Judge Neal Masri liked the part in C.S.I.'s fifth-season finale when John Travolta accidentally shot that dude in the face, and then Samuel L. Jackson got all pissed off about being on brain detail.
Our reviews of CSI: Crime Scene Investigation: The Complete First Season (published May 12th, 2003), CSI: Crime Scene Investigation: The Complete Third Season (published May 13th, 2004), CSI: Crime Scene Investigation: The Complete Fourth Season (published January 19th, 2005), CSI: Crime Scene Investigation: The Eighth Season (published November 3rd, 2008), CSI: Crime Scene Investigation: The Eleventh Season (published October 6th, 2011), CSI: Crime Scene Investigation: The First Season (Blu-ray) (published May 13th, 2009), CSI: Crime Scene Investigation: The Fourteenth Season (published September 25th, 2014), CSI: Crime Scene Investigation: The Ninth Season (published September 25th, 2009), CSI: Crime Scene Investigation: The Ninth Season (Blu-ray) (published September 21st, 2009), CSI: Crime Scene Investigation: The Seventh Season (published December 19th, 2007), CSI: Crime Scene Investigation: The Thirteenth Season (published September 27th, 2013), CSI: Grave Danger (Blu-ray) (published February 7th, 2012), CSI: The Finale (published January 22nd, 2016), and CSI: Crime Scene Investigation: The Twelfth Season (published October 22nd, 2012) are also available.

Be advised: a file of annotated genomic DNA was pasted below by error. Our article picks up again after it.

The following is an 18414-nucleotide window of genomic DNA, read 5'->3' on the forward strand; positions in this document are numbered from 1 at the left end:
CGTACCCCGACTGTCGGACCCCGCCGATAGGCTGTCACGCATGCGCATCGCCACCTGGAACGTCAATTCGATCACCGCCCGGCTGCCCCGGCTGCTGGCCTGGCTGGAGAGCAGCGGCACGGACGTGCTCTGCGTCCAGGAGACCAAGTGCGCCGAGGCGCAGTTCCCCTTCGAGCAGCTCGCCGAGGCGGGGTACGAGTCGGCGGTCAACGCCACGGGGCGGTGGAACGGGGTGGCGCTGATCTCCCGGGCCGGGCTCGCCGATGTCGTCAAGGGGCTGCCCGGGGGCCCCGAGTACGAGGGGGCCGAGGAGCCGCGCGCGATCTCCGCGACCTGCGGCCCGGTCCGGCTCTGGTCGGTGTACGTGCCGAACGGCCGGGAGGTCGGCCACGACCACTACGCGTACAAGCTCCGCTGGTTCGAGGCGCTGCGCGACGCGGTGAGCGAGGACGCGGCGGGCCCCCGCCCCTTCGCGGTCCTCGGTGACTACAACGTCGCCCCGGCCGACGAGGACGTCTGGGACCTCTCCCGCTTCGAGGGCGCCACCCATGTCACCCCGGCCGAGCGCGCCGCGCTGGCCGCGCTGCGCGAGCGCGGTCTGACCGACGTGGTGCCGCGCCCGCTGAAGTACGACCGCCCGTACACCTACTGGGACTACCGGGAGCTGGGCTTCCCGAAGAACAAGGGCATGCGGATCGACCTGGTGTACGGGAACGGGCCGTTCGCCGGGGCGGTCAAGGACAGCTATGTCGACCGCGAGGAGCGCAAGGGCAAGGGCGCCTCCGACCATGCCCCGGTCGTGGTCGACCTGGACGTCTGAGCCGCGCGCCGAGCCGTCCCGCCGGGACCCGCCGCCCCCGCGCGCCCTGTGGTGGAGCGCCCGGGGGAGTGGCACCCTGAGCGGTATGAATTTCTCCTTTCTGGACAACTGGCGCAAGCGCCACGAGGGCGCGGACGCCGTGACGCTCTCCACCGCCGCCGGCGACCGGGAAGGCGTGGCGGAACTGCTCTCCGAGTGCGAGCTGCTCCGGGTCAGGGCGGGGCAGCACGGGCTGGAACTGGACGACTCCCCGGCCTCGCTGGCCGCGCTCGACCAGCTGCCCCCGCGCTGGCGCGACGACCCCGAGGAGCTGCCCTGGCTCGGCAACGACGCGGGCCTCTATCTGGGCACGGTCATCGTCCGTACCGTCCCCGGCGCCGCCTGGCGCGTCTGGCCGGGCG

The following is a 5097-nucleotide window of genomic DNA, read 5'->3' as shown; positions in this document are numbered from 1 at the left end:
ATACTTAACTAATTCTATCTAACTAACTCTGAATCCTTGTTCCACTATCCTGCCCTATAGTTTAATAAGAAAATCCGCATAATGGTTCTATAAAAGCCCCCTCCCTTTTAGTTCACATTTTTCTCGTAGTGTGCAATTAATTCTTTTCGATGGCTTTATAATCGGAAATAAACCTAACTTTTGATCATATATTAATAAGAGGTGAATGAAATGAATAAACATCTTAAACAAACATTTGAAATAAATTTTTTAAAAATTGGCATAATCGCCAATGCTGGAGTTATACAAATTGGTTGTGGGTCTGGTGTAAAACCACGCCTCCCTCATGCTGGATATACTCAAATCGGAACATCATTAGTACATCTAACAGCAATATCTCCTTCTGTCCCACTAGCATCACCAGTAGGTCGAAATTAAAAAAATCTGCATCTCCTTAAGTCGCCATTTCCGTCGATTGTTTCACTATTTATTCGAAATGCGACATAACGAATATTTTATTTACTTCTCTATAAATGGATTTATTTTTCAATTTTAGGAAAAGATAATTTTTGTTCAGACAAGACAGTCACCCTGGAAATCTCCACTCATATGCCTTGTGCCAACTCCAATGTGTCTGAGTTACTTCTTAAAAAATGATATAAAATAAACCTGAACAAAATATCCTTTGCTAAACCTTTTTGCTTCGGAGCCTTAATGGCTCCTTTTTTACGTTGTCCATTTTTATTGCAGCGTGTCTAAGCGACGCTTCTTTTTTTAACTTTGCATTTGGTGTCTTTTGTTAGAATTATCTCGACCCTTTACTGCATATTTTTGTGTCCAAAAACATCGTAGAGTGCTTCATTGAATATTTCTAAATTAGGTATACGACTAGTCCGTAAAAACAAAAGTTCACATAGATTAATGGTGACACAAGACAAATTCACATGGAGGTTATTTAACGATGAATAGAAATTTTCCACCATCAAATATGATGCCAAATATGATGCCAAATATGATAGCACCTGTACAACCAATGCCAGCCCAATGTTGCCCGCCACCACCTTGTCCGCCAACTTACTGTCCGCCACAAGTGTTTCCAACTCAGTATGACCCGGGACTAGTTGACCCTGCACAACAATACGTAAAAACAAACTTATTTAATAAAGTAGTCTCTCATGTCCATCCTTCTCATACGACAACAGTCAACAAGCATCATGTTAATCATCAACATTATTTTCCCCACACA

"Beauty is truth, truth, beauty. That is all you know on earth and all you need to know—except cause of death."—Gil Grissom
C.S.I.: Crime Scene Investigation: The Complete Fifth Season brings us another season of this slick, sexy, and sometimes just plain icky show on DVD.
Facts of the Case
This set contains the entire fifth season of C.S.I.: Crime Scene Investigation. We have a total of 25 episodes and extras on seven discs. Show titles and original air dates are listed below.
• "Viva Las Vegas" (9/23/04)
Season five of C.S.I. got off to a rocky start with ugly contract disputes between the show's producers and actors George Eads and Jorja Fox. However, when the producers summarily fired the two actors who were holding out for more cash, they came back to the fold pretty quick. Apparently, production was delayed a bit while this ugliness was ironed out. The delay did not affect the quality of the show, though, considering the first episode "Viva Las Vegas" is a tremendous season kickoff. No less than five crimes are investigated in the season opener. It is quite a step up from the A story/B story formula we have come to expect.
During season five, Mia Dickerson (Aisha Tyler) becomes a regular DNA Analyst back at the lab as Greg Sanders (Eric Szmanda) expands his role and gets out into the field. Of note is the increasing introduction of new characters in the fifth season (a veiled message to the holdout actors regarding their expendability?).